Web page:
Film review: ‘Judas and the Black Messiah’

Associated+Press

Associated Press

Parker Otto, Columnist

There is no other film right now that is more appropriate to watch than “Judas and the Black Messiah.” One of the most intriguing films of the Oscar season, the film is a visceral experience detailing the struggles of the past for liberation and the abuse of power to suppress that struggle.

Set in Chicago in the late 1960s, the film, as the title suggests, tells a story of a revolutionary figure betrayed by one of his own. The messianic figure is Fred Hampton, played by Daniel Kaluuya, the chairman of the Illinois Black Panther Party who seeks to bring radical justice for Black Americans. When he grows more powerful and influential, an FBI informant named Bill O’Neal, played by LaKeith Stanfield, is placed in the Black Panthers to undermine Hampton. As O’Neal spends more time with Hampton, he begins to wrestle with his conscience and his mission.

Kaluuya is nothing short of remarkable as Hampton, bringing an incredible amount of dignity and power to his performance. When he speaks to his fellow party members of revolution, director Shaka King often leaves the camera on Kaluuya, rarely cutting and letting him deliver his gravitas as an actor. Kaluuya has been nominated for the Golden Globe and Screen Actors Guild Awards for Best Supporting Actor, and he’s a more than worthy nominee.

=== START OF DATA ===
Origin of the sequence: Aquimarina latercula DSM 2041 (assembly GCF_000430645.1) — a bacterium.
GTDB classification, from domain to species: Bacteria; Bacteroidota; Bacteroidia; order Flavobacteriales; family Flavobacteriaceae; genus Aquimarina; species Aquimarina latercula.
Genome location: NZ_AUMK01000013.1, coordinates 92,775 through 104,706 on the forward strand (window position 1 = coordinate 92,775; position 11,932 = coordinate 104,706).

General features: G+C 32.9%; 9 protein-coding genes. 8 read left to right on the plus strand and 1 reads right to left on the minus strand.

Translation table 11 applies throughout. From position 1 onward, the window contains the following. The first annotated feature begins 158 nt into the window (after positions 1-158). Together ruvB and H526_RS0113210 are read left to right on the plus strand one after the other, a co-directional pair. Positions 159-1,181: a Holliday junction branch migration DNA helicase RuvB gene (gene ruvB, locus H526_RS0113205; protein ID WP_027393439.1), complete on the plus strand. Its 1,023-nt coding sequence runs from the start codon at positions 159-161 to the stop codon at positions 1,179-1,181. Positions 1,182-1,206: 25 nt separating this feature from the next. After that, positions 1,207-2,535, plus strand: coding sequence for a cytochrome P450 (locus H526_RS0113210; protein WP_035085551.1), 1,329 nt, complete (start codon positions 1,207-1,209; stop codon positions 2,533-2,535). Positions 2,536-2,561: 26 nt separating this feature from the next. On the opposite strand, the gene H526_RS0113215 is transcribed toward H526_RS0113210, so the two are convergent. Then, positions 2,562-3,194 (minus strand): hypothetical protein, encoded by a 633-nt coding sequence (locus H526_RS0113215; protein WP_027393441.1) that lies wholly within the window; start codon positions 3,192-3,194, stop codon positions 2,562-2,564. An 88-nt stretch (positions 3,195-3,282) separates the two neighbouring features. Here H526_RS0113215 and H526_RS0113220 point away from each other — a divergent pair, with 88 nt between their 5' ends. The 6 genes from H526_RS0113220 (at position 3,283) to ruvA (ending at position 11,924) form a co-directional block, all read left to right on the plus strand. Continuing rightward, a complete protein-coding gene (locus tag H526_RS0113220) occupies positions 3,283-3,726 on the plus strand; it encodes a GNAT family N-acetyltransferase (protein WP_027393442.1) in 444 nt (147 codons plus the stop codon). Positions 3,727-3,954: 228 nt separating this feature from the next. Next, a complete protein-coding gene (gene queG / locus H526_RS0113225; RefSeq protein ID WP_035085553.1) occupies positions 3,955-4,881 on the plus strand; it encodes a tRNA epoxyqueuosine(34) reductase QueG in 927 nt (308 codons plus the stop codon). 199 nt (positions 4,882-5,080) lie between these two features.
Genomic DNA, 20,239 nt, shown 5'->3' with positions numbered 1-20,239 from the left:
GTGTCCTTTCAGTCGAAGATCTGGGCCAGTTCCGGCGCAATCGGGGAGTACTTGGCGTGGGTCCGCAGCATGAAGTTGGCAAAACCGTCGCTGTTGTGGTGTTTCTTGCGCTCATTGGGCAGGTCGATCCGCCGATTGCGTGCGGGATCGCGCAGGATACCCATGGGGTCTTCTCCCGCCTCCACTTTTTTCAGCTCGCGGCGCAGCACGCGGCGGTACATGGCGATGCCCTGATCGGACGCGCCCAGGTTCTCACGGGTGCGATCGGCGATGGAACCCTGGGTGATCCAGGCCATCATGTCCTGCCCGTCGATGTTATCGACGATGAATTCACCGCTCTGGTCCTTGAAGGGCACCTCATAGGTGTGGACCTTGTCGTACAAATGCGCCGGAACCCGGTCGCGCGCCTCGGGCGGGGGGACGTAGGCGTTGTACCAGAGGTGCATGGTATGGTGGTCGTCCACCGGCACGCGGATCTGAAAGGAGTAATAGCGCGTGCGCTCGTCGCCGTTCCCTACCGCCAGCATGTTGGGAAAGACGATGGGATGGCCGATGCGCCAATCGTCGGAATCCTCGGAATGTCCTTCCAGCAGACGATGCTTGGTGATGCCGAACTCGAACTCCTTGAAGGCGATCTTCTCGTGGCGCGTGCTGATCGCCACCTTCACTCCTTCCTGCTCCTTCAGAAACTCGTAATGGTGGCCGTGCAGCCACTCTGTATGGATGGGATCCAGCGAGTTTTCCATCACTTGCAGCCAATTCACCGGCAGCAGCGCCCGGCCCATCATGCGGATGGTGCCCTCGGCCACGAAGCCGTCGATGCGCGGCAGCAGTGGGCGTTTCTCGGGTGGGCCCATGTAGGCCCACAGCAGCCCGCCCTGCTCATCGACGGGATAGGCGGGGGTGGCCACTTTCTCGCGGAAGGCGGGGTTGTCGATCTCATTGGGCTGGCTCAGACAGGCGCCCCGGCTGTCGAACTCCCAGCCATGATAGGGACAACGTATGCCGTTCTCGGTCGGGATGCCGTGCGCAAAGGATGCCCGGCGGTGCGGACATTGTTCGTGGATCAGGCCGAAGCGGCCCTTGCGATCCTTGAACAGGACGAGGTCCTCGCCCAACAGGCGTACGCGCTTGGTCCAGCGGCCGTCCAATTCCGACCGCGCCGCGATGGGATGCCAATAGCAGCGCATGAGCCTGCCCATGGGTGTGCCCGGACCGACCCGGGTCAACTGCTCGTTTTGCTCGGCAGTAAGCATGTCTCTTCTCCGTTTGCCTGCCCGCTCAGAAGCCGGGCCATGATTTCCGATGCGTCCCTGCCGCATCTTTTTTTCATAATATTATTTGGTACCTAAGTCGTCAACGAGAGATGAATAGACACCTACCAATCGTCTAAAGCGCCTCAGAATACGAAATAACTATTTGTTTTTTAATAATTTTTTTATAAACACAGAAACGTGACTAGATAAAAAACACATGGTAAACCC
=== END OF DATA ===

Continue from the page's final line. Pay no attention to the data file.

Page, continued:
Stanfield’s Judas-coded character is where the film truly becomes interesting as he, being a person of color, has to constantly justify working against someone fighting for freedom. By the end of the film, the decisions he makes begin to have a devastating effect on his spirit and Stanfield brings a level of humanity to someone who history remembers as a villain.

As a director, King displays a level of talent behind the camera that makes his future efforts as a filmmaker intriguing. The amount of artistry and brutality he brings to this story is incredible. King has created a film that allows viewers to empathize with a revolutionary group who were branded terrorists by the government. King shows the whole picture of the Black Panthers, both the good and the bad, and asks the audience what they will do with the information they are presented.

Over the past few years, there has been a strong cry for the representation of the forgotten parts of Black history. “Judas and the Black Messiah” takes a portion of forgotten history and brings it back into the public and does so in an unforgettable way.